Independent Asphalt Services Namibia CC v Namibia Construction (Pty) Ltd ( I 128/2012) [2014] NAHCMD 329 (06 November 2014);

Group

Full judgment

REPUBLIC OF NAMIBIA

HIGH COURT OF NAMIBIA MAIN DIVISION, WINDHOEK


JUDGMENT


Case no: I 128/2012


DATE: 06 NOVEMBER 2014


REPORTABLE


In the matter between:


INDEPENDENT ASPHALT SERVICES NAMIBIA CC..................PLAINTIFF


And


NAMIBIA CONSTRUCTION (PTY) LTD...................................DEFENDANT


Neutral citation: Independent Asphalt Services Namibia CC v Namibia Construction (Pty) Ltd (I 128/2012) [2014] NAHCMD 329 (6 November 2014)


Coram: PARKER AJ


Heard: 7 October 2014


Delivered: 6 November 2014


Flynote: Practice – Pleadings – Particulars of claim – Amendment of – When to be granted – Amendment raising no cause of action and therefore excipiable – Court held that ‘cause of action’ means the fact or combination of facts which give rise to a right of action – In instant case court found that the proposed amendment does not disclose a course of action and is therefore excipiable and would cause irreparably prejudice to the defendant if it was allowed – Based on excipiability of the amendment and attendant irreparable prejudice to the defendant court refused to allow the amendment.


Summary: Practice – Pleadings – Particulars of claim – Amendment of – When to be granted – Amendment raising no cause of action and therefore excipiable – Plaintiff sought to amend its particulars of claim whereby it would claim payment by defendant of an amount for goods plaintiff did not supply in terms of a contract – On plaintiff’s own version it did not supply the bitumen part of asphalt required for the road construction project but the defendant did – Court found therefore that if the plaintiff’s amendment was allowed its further conditional claim will not disclose a cause of action, thus rendering the amendment excipiable – Court found further that for that reason irreparable prejudice would be occasioned the defendant if the amendment was allowed – Consequently, court refused to allow the amendment on the basis that the amendment would be excipiable and there would be irreparable prejudice to the defendant – Application was accordingly dismissed with costs.



ORDER


The application is dismissed with costs; such costs include the costs of one instructing counsel and two instructed counsel.


JUDGMENT


PARKER AJ:


[1] This is an application for certain amendments that are sought to be made to the plaintiff’s particulars of claim. The defendant objected to some of the amendments and has, accordingly, moved to reject the application to amend. The matter concerns an agreement entered into between the parties respecting the supply of mix and paving, asphalt levelling and wearing courses for the upgrading of Walvis Bay Airport.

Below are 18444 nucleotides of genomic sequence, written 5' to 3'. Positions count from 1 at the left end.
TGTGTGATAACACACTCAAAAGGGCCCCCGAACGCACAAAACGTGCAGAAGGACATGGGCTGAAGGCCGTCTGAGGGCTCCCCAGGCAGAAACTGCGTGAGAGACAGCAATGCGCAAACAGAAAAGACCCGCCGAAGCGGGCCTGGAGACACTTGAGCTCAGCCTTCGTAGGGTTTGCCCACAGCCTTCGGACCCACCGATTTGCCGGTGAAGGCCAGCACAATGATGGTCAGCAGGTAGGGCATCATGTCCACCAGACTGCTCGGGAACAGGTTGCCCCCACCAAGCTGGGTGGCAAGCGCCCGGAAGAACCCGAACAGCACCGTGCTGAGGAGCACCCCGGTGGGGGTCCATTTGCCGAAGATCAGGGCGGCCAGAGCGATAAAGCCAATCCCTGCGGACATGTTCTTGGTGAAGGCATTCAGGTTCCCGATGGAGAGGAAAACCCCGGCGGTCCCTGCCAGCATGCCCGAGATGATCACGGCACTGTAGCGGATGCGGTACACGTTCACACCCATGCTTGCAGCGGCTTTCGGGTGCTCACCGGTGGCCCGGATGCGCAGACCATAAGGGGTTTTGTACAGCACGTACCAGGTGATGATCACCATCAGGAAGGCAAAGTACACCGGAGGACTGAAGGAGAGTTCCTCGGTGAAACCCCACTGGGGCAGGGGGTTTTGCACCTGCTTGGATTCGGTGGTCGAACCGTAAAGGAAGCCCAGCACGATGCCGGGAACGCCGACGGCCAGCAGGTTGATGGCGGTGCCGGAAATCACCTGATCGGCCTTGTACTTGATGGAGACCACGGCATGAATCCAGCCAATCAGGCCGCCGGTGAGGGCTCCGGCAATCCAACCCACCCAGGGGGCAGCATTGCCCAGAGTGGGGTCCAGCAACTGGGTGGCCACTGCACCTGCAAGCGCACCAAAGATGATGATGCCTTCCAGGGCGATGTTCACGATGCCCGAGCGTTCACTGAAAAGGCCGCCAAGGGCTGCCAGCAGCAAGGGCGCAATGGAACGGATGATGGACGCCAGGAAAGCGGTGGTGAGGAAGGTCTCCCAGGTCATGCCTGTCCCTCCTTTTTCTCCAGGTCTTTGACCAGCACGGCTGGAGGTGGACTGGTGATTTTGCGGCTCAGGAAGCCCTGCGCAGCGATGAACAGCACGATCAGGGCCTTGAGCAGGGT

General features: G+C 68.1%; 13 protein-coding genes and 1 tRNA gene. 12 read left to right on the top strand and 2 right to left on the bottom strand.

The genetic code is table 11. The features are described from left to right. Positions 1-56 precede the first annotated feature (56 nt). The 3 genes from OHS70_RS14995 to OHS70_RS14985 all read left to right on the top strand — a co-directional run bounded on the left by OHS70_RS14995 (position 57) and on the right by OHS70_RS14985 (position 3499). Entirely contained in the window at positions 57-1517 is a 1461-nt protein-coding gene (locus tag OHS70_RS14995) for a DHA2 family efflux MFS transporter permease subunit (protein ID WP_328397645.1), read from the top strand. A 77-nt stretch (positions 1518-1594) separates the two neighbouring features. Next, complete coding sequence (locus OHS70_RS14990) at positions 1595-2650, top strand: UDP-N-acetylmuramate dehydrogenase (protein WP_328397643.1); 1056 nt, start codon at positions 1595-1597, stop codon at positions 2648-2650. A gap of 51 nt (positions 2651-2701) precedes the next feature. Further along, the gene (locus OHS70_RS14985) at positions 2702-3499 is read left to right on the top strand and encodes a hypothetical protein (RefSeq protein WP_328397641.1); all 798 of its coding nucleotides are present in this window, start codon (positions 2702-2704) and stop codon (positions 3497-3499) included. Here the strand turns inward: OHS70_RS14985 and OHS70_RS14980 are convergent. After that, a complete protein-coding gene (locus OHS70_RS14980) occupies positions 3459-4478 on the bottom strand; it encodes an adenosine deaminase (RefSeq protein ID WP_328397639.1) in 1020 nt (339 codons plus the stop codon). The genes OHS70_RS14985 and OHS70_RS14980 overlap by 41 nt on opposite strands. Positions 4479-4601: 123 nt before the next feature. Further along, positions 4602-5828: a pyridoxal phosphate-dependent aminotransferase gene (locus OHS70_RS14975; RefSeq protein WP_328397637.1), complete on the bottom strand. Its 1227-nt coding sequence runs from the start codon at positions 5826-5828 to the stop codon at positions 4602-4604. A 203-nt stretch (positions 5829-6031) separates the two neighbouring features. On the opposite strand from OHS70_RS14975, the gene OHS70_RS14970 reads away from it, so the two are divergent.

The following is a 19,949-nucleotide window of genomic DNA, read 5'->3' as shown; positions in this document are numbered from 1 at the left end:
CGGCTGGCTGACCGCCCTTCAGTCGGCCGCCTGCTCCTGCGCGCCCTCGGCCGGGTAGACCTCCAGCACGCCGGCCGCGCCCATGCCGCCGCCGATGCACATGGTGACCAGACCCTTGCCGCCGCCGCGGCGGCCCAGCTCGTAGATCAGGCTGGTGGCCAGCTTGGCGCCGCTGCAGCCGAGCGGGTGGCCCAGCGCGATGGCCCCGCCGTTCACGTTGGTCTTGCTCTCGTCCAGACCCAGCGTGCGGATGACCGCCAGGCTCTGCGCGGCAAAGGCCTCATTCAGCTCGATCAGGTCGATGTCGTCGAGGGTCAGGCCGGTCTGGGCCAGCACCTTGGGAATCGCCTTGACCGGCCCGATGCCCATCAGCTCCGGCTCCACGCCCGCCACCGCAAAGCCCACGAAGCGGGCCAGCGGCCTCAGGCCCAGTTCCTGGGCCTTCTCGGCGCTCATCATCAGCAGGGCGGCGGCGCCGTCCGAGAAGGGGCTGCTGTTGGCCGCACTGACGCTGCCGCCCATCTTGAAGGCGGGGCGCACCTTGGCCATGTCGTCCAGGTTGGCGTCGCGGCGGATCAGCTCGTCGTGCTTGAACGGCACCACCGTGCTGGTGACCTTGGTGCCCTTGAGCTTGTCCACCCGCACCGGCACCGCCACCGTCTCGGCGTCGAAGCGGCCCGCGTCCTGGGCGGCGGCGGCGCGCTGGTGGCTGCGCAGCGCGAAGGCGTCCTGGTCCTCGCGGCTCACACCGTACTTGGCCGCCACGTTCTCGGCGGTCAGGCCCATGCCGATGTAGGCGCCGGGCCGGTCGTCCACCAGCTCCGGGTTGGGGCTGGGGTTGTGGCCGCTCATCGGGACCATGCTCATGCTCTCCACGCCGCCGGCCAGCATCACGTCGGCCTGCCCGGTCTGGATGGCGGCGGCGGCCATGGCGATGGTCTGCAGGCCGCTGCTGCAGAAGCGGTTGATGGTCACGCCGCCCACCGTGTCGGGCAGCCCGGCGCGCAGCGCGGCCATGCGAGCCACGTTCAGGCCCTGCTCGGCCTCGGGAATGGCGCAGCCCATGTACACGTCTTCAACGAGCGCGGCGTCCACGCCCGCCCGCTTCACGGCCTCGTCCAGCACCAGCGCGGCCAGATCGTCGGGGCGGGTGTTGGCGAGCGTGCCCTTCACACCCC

[2] The amendments which the plaintiff now seeks to make to its pleadings are contained in the notice of amendment. I use the word ‘now’ advisedly; for, there have been two previous occasions on which the plaintiff sought to amend its particulars of claim in the summons that was issued from the registrar’s office on 26 January 2012. The latest notice to amend, which is the subject matter of the instant proceeding, was filed on 31 January 2014.


[3] In order to appreciate fully the extent and impact of the proposed amendment objected to, it is necessary to set it out. It is contained in para 8 of the notice, and the proposed amendment would be introduced as a new para 49A in the particulars of claim (‘the amendment’), and is as follows:


‘ “49A. PLAINTIFF’S FURTHER CONDITIONAL CLAIM


49A.1 In the event that this Honourable Court holds that the Sub-Contract Agreement was not amended as set out in paragraphs 14.2 to 14.14 above, the Defendant remained liable to pay to the Plaintiff the amount of NAD 431.51 per ton in respect of asphalt.


49A.2 As is apparent from annexure “POC8”, the amount of asphalt supplied by the Plaintiff in accordance with the provisions of the contract is 49,112.21 tons.


49A.3 The Defendant accordingly became liable to pay to the Plaintiff in accordance with the provisions of the contract the sum of NAD 21,191,918.00.


49A.4 By reason of its belief that the Sub-Contract Agreement had been amended in accordance with the facts set out in clause 14 above, the Plaintiff submitted claims to the Defendant based on the rate of NAD 246.60 per ton in respect of asphalt in a total amount of NAD 12,111,070.00.


49A.5 The balance, being an amount of NAD 9,080,848.00, accordingly remains due, owing and payable by the Defendant to the Plaintiff in accordance with the provisions of the Sub-Contract Agreement”.’